Dec. 8, 2021 – NSF December Forum: “Winter is Coming! You know something…Chris Smallcomb”

Dec. 8, 2021 – NSF December Forum: “Winter is Coming! You know something…Chris Smallcomb”

Winter is Coming!
You know something…Chris Smallcomb

Chris Smallcomb

Meteorologist and Public Information Officer, National Weather Service, Reno

with NSF discussants

Kevin Schaller, President, NSF Board of Directors
Mike Matthews, DHS/CISA Protective Security Advisor for Nevada


Welcome NSFers to our next program – yes, it’s a Zoom event (but there is real hope for a return to in-person events soon!

You are invited to a Zoom webinar:

  • When: Dec 8, 2021 09:00 AM Pacific Time (US and Canada)
  • Topic: NSF Event – Winter is Coming? The 2021-2022 Winter Outlook
  • Register in advance for this webinar:
    https://us06web.zoom.us/webinar/register/WN_ujYSxQzlSS-hikydsmcdVw
  • After registering, you will receive a confirmation email containing information about joining the webinar.

NSF presents our 2021 Holiday Program…
just in time for you to get that snowblower out!

First, I want to thank all the NSFers who attended our last program on Zoom with Dr. Alexis Reed. She led a fascinating discussion about Nevada’s own nuclear incident response capabilities that protect the nation and the world. I do hope everyone is resting better knowing that Dr. Reed and her colleagues working at the Nevada Nuclear Security Site (NNSS) are on the job both at home and abroad.

Second, I want to thank the intrepid NSFers who joined us for a delightful, intimate reception at Montreux with Dr. Reed. The event gave attendees a great opportunity to get to know Dr. Reed better and learn more about how Nevada is home to the world’s premier nuclear security capabilities. Even better we are now positioned to reconstitute our tour to NNSS in the spring when NNSS opens its doors for visits again. Stay tuned as we work logistics with Kena Anderson (NNSS, Dir. Communications) for a trip in the March to May timeframe. This will be an excellent opportunity for NSF members to see first-hand the people and technologies that keep us safe.

Third, thank you again to all of you who have given us feedback on we can successfully return to in-person events. The NSF Program Committee and Board of Directors are developing new options for in-person programs (probably quarterly) intermixed with Zoom programs (in other months) starting (we hope) in February. We expect that our revamped program offerings and venue will entice you back and keep you engaged both in-person and virtually. Stay tuned for more updates in December.

Now for the feature event…

Some say the world will end in fire, 
Some say in ice. 
From what I’ve tasted of desire 
I hold with those who favor fire. 
But if it had to perish twice, 
I think I know enough of hate 
To say that for destruction ice 
Is also great 
And would suffice.

(Robert Frost)

NSF recognizes that national security encompasses a lot more than just conflicts, diplomacy, and crises abroad. It also captures how we respond to extreme events at home including those wrought by Mother Nature. To bring this perspective into focus, we are thrilled to have Mr. Chris Smallcomb (NWS meteorologist, emergency manager liaison, and author of the Freakout Chart) talk to us about the 2021-2022 Winter Outlook. Chris leads communications with federal, tribal, state, local and private sector emergency managers to help them anticipate and respond to extreme weather events in our region and to increase resilience in our communities to disruptions to life, property, and critical infrastructure that fire and ice can cause.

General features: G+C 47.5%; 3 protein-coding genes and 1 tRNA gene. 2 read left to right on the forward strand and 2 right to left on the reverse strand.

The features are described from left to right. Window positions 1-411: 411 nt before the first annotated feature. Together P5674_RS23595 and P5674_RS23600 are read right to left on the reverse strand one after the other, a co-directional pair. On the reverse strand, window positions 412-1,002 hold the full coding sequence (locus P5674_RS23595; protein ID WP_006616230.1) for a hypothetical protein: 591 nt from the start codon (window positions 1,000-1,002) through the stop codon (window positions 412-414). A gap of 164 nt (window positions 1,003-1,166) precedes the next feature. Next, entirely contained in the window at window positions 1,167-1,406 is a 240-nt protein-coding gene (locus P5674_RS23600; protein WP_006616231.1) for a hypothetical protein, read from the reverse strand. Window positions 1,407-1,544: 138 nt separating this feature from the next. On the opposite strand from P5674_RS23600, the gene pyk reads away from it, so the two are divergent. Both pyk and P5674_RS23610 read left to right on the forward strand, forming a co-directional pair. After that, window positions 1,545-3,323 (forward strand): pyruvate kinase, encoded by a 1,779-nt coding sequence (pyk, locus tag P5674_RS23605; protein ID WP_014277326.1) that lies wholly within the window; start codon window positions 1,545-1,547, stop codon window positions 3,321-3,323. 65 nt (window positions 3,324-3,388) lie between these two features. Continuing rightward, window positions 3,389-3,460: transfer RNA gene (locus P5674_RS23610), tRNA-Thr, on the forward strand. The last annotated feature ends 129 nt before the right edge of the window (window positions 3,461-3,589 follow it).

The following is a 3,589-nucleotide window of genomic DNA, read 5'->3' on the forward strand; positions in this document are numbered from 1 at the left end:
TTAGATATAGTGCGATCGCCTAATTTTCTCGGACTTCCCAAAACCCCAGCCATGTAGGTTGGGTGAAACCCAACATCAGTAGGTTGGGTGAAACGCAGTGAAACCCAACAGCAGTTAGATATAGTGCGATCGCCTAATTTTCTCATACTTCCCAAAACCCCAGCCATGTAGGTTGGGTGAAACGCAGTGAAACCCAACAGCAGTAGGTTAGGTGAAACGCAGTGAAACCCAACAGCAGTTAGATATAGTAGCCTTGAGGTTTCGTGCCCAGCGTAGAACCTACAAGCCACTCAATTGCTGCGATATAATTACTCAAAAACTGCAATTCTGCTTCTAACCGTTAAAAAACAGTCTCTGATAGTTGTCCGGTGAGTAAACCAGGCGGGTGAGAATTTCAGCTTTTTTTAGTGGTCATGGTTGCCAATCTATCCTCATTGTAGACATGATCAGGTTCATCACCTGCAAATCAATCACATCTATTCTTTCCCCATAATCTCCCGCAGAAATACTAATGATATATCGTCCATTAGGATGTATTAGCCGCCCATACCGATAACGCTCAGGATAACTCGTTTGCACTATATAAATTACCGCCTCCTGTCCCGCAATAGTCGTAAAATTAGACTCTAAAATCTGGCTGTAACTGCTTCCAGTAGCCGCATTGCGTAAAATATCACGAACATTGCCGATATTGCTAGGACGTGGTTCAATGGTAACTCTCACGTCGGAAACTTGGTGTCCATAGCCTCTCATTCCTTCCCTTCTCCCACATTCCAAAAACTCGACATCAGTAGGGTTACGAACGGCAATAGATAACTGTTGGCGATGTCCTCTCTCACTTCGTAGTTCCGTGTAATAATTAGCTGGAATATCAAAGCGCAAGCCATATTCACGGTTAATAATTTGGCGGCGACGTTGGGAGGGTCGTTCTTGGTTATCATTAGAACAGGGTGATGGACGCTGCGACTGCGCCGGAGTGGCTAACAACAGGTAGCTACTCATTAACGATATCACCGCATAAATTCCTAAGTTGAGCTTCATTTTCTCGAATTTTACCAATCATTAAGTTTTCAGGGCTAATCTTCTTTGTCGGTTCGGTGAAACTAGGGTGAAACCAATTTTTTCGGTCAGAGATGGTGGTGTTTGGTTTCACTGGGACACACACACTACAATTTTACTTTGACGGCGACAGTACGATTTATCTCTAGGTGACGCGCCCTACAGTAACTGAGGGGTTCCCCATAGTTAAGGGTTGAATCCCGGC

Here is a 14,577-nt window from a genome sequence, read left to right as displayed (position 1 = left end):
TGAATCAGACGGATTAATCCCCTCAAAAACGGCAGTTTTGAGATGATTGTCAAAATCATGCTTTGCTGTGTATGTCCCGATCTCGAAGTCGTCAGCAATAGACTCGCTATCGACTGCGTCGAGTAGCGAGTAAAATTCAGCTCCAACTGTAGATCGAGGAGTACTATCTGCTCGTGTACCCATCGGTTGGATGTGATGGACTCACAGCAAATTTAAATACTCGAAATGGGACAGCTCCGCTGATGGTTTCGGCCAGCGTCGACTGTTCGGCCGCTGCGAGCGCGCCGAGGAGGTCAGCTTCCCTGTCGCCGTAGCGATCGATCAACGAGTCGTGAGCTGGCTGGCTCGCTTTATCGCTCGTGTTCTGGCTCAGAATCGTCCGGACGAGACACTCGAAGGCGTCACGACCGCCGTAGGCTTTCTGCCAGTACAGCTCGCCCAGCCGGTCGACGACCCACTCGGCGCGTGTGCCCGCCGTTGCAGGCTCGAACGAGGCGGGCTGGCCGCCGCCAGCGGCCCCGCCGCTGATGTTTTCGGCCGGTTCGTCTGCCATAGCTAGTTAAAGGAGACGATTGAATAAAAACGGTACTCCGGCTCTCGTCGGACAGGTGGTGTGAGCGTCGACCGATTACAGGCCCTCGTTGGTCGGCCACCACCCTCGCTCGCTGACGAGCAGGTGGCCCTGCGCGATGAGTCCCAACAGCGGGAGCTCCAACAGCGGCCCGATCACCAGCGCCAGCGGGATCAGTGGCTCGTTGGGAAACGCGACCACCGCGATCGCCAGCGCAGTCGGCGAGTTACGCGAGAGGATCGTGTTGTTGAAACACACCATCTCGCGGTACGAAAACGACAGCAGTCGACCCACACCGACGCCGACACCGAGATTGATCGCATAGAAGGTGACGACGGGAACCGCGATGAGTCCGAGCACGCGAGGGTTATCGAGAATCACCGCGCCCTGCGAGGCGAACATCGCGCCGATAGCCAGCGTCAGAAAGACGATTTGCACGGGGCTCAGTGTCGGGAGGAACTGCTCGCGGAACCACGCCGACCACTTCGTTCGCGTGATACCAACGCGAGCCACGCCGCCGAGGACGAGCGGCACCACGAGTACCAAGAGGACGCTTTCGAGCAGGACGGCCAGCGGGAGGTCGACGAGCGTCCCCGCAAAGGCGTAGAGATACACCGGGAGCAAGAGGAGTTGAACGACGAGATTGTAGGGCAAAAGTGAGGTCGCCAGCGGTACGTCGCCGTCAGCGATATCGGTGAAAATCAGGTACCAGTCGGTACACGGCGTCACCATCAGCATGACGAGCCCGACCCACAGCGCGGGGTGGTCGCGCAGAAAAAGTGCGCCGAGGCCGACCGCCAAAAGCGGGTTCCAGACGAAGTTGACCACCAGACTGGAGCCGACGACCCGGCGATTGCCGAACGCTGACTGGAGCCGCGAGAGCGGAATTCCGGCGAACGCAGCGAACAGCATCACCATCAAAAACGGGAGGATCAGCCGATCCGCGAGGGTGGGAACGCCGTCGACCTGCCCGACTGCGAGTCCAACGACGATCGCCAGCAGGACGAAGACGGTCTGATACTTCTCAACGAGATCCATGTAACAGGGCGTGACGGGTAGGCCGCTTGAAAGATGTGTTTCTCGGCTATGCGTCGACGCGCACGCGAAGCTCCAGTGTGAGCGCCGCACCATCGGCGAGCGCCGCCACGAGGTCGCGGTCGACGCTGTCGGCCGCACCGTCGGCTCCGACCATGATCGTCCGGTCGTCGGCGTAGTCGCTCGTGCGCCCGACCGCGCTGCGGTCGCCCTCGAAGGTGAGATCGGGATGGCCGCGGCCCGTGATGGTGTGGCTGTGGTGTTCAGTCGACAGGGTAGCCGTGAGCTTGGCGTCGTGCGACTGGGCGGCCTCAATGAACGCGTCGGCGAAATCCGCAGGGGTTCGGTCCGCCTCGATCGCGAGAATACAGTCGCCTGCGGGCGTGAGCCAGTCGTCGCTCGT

After a summer of drought, mega fires, never-ending smoke, and record heat – will this upcoming winter save us all?

Chris will look into the latest projections for the balance of winter, ranging from the current week to months in advance. The major October atmospheric river and La Nina in the Pacific have some interesting ramifications for our coming winter that he’ll touch on. He’ll also talk about the predictability of weather hazards in our region ranging from atmospheric rivers, to inside sliders, to post-fire flooding. Chris will finish with how the changing climate and improved weather modeling are impacting his experiences in day-to-day weather forecasting.

Kevin and Mike will then rejoinder Chris with how we can make our emergency management community more resilient in the face of an increasing seasonal progression of extreme weather events that strain our response capabilities and threaten our critical infrastructure.

You don’t need to watch reruns of Game of Thrones to get the real story of Fire and Ice…just join us for the NSF version of holiday fun!

Please join us for a very enlightening discussion and be ready with lots of questions about what skis to use when and whether you should really plan that outdoor wedding in Tahoe in February.  

Chris Smallcomb is a meteorologist and the Public Information Officer at the National Weather Service forecast office in Reno. In this role since 2012, he has worked with emergency management, public safety, and media partners in the eastern Sierra and western Nevada on weather hazards preparedness and decision support for the community ahead of significant storms, floods, and fire weather. Recent major events he’s provided support for include: 2014-15 severe drought, 2017 atmospheric rivers and floods, and 2020-21 dense smoke and wildfires. He’s been in the NWS for nearly 22 years including forecasting positions in Texas and Kentucky, science & technology transfer in Reno and Salt Lake City, and staffing agency political leadership in DC. Chris holds M.S. and B.S. degrees in Atmospheric and Oceanic Science from the University of Wisconsin – Madison. Outside of work, you’ll probably see Chris running along our many amazing mountain and desert trails, or perhaps run-commuting into work during a snowstorm.